If the scriptwriters for the Gretna success story were working for Roy of the Rovers, the editor may have taken them aside and told them to tone it down a bit.
Gretna are celebrating three consecutive title wins
But is the meteoric rise of the Raydale Park club from the Unibond League in the north of England to the Premier League in Scotland really as staggering as it sounds?
Gretna, who edged out St Johnstone on a dramatic final day of the season with a last-minute winner against Ross County, were only admitted to senior football in Scotland in the summer of 2002.
At very short notice, they took the place vacated by the demise of Airdrieonians.
However, within a few years, the club were operating on a budget that their Scottish Football League rivals could only ever dream of.
And that's why a resemblance to big-spending Chelsea, however improbable it sounds, is perhaps more appropriate than any comic-book comparisons.
Prior to their arrival in the senior ranks, Gretna had been the only Scottish club to play in an English league.
After their foundation in 1946, the club spent a year in the Dumfriesshire Junior League before transferring their membership from the Scottish Football Association to the Football Association in London.
But they made up for lost time north of the border, finishing sixth and third in their first two seasons in Division Three before romping to the title, with an incredible 32 wins from 36 games.
Success in Division Two, by a margin of 18 points, followed immediately and now they have made it three consecutive title parties by topping Division One.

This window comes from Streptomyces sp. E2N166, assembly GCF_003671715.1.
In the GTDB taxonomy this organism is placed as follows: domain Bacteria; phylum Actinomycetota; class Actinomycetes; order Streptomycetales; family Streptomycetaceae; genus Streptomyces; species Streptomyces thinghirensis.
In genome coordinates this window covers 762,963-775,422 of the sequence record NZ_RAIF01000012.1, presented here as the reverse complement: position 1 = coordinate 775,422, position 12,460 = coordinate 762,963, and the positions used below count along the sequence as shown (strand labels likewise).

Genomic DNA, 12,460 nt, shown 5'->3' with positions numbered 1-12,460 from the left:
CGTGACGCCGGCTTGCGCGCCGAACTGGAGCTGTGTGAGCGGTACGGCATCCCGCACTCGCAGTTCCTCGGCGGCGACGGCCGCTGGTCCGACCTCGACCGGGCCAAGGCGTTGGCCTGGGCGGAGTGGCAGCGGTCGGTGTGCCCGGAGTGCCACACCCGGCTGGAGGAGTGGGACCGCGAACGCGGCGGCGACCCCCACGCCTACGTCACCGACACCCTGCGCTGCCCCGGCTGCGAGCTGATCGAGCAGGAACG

Work has already started on upgrading the rather ramshackle Raydale Park and the club are busy campaigning for government support to build a new stadium.
But the entire population of Gretna would not fill half the seats that are required for a top-flight ground.
With SPL rules demanding a minimum 6,000-capacity, Gretna aim to share Motherwell's Fir Park next season.
Their small band of fans are used to long journeys when following the Black & Whites, but it is a 130-mile round-trip from Gretna to Motherwell.
Don't expect too many full-houses when Gretna are involved next term.
The club's detractors, chiefly jealous fans of teams left in their wake, will point to a slight support and complain about Gretna's disproportionate financial muscle.
Mileson has invested heavily to ensure Gretna's rise
Their success owes much to the commitment of eccentric owner Brooks Mileson.
A self-made multi-millionaire, Mileson has provided the funds to attract experienced players from the SPL.
But the club have jettisoned a few of their top earners this season and the average age of the side is dropping.
So how will Gretna fare in the big boys' playground?
Hibernian comprehensively thumped them in both cup competitions this season, netting nine goals in the process.
And their unlikely Uefa Cup adventure quickly turned sour when they lost 7-3 on aggregate at the first hurdle to Derry City.
But who can forget how they secured their European passage?
Having made it to last season's Scottish Cup final, Gretna gave Hearts an almighty scare before losing out on penalty kicks.
Assistant manager David Irons has overseen the tail-end of the season, stepping up when boss Rowan Alexander was given leave of absence in early March to recover from an unspecified illness.
Alexander has been in charge since 2000 and it has been his astuteness, allied to Mileson's backing, that has propelled the team forward at such a rapid rate.
And that partnership may still have a few surprises in store. This ripping yarn could run and run...